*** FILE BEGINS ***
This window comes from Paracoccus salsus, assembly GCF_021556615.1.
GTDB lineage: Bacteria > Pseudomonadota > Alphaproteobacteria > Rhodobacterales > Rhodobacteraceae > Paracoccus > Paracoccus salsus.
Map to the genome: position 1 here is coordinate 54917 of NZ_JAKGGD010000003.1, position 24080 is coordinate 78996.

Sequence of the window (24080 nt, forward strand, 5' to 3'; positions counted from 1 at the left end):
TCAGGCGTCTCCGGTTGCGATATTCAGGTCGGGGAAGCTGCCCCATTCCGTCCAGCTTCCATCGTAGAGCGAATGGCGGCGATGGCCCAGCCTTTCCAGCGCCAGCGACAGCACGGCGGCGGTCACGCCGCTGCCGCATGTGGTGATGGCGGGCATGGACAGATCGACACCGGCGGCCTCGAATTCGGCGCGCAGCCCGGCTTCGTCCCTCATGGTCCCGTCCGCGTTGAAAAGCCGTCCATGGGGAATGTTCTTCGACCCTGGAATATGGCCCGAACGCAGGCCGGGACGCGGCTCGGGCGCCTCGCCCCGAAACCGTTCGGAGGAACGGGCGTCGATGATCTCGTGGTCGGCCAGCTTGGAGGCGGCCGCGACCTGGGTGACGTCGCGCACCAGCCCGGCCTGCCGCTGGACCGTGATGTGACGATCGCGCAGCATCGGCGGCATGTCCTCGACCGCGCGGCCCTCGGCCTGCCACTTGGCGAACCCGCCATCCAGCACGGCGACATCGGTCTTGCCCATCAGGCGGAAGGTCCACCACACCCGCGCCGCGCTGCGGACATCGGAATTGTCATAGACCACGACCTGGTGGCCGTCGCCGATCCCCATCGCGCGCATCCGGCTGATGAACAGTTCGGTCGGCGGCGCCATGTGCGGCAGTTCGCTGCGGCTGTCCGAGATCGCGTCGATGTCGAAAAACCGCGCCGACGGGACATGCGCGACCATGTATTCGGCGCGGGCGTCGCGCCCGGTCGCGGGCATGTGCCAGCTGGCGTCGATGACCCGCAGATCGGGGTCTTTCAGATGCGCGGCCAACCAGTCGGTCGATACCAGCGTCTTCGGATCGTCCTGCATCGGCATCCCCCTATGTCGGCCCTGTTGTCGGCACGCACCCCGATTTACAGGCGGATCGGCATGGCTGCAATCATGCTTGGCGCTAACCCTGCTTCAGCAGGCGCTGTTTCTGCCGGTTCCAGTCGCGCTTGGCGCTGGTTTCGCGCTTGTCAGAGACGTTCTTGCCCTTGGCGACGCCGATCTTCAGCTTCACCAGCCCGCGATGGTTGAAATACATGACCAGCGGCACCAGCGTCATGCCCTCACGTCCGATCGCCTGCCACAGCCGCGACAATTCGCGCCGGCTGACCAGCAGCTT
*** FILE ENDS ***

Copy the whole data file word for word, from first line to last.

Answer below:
This window comes from Paracoccus salsus, assembly GCF_021556615.1.
GTDB lineage: Bacteria > Pseudomonadota > Alphaproteobacteria > Rhodobacterales > Rhodobacteraceae > Paracoccus > Paracoccus salsus.
Map to the genome: position 1 here is coordinate 54917 of NZ_JAKGGD010000003.1, position 24080 is coordinate 78996.

Sequence of the window (24080 nt, forward strand, 5' to 3'; positions counted from 1 at the left end):
TCAGGCGTCTCCGGTTGCGATATTCAGGTCGGGGAAGCTGCCCCATTCCGTCCAGCTTCCATCGTAGAGCGAATGGCGGCGATGGCCCAGCCTTTCCAGCGCCAGCGACAGCACGGCGGCGGTCACGCCGCTGCCGCATGTGGTGATGGCGGGCATGGACAGATCGACACCGGCGGCCTCGAATTCGGCGCGCAGCCCGGCTTCGTCCCTCATGGTCCCGTCCGCGTTGAAAAGCCGTCCATGGGGAATGTTCTTCGACCCTGGAATATGGCCCGAACGCAGGCCGGGACGCGGCTCGGGCGCCTCGCCCCGAAACCGTTCGGAGGAACGGGCGTCGATGATCTCGTGGTCGGCCAGCTTGGAGGCGGCCGCGACCTGGGTGACGTCGCGCACCAGCCCGGCCTGCCGCTGGACCGTGATGTGACGATCGCGCAGCATCGGCGGCATGTCCTCGACCGCGCGGCCCTCGGCCTGCCACTTGGCGAACCCGCCATCCAGCACGGCGACATCGGTCTTGCCCATCAGGCGGAAGGTCCACCACACCCGCGCCGCGCTGCGGACATCGGAATTGTCATAGACCACGACCTGGTGGCCGTCGCCGATCCCCATCGCGCGCATCCGGCTGATGAACAGTTCGGTCGGCGGCGCCATGTGCGGCAGTTCGCTGCGGCTGTCCGAGATCGCGTCGATGTCGAAAAACCGCGCCGACGGGACATGCGCGACCATGTATTCGGCGCGGGCGTCGCGCCCGGTCGCGGGCATGTGCCAGCTGGCGTCGATGACCCGCAGATCGGGGTCTTTCAGATGCGCGGCCAACCAGTCGGTCGATACCAGCGTCTTCGGATCGTCCTGCATCGGCATCCCCCTATGTCGGCCCTGTTGTCGGCACGCACCCCGATTTACAGGCGGATCGGCATGGCTGCAATCATGCTTGGCGCTAACCCTGCTTCAGCAGGCGCTGTTTCTGCCGGTTCCAGTCGCGCTTGGCGCTGGTTTCGCGCTTGTCAGAGACGTTCTTGCCCTTGGCGACGCCGATCTTCAGCTTCACCAGCCCGCGATGGTTGAAATACATGACCAGCGGCACCAGCGTCATGCCCTCACGTCCGATCGCCTGCCACAGCCGCGACAATTCGCGCCGGCTGACCAGCAGCTT